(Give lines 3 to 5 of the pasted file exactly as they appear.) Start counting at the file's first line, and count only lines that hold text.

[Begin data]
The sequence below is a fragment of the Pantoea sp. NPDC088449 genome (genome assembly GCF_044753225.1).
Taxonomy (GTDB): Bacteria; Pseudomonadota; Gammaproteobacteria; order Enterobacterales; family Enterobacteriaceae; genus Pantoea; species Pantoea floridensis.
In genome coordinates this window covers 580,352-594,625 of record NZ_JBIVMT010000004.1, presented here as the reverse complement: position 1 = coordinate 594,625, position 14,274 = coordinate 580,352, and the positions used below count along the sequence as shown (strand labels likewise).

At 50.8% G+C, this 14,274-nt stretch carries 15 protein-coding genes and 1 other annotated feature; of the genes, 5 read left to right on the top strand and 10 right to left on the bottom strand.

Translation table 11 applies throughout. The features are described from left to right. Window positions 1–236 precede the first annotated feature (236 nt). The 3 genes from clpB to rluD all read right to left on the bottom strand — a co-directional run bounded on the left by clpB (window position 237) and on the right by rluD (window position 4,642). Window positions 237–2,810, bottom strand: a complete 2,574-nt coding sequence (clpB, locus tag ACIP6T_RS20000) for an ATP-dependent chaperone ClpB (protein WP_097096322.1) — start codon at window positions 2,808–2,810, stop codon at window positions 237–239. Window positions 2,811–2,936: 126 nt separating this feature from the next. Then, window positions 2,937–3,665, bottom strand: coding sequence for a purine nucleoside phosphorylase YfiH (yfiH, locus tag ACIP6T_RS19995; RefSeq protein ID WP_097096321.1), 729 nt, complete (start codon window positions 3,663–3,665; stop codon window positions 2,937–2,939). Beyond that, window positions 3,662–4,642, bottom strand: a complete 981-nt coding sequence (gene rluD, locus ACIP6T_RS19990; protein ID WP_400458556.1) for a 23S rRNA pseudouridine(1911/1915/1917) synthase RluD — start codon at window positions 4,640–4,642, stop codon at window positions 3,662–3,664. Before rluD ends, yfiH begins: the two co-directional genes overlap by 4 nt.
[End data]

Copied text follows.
In genome coordinates this window covers 580,352-594,625 of record NZ_JBIVMT010000004.1, presented here as the reverse complement: position 1 = coordinate 594,625, position 14,274 = coordinate 580,352, and the positions used below count along the sequence as shown (strand labels likewise).

At 50.8% G+C, this 14,274-nt stretch carries 15 protein-coding genes and 1 other annotated feature; of the genes, 5 read left to right on the top strand and 10 right to left on the bottom strand.

Translation table 11 applies throughout. The features are described from left to right. Window positions 1–236 precede the first annotated feature (236 nt). The 3 genes from clpB to rluD all read right to left on the bottom strand — a co-directional run bounded on the left by clpB (window position 237) and on the right by rluD (window position 4,642). Window positions 237–2,810, bottom strand: a complete 2,574-nt coding sequence (clpB, locus tag ACIP6T_RS20000) for an ATP-dependent chaperone ClpB (protein WP_097096322.1) — start codon at window positions 2,808–2,810, stop codon at window positions 237–239. Window positions 2,811–2,936: 126 nt separating this feature from the next. Then, window positions 2,937–3,665, bottom strand: coding sequence for a purine nucleoside phosphorylase YfiH (yfiH, locus tag ACIP6T_RS19995; RefSeq protein ID WP_097096321.1), 729 nt, complete (start codon window positions 3,663–3,665; stop codon window positions 2,937–2,939). Beyond that, window positions 3,662–4,642, bottom strand: a complete 981-nt coding sequence (gene rluD, locus ACIP6T_RS19990; protein ID WP_400458556.1) for a 23S rRNA pseudouridine(1911/1915/1917) synthase RluD — start codon at window positions 4,640–4,642, stop codon at window positions 3,662–3,664. Before rluD ends, yfiH begins: the two co-directional genes overlap by 4 nt.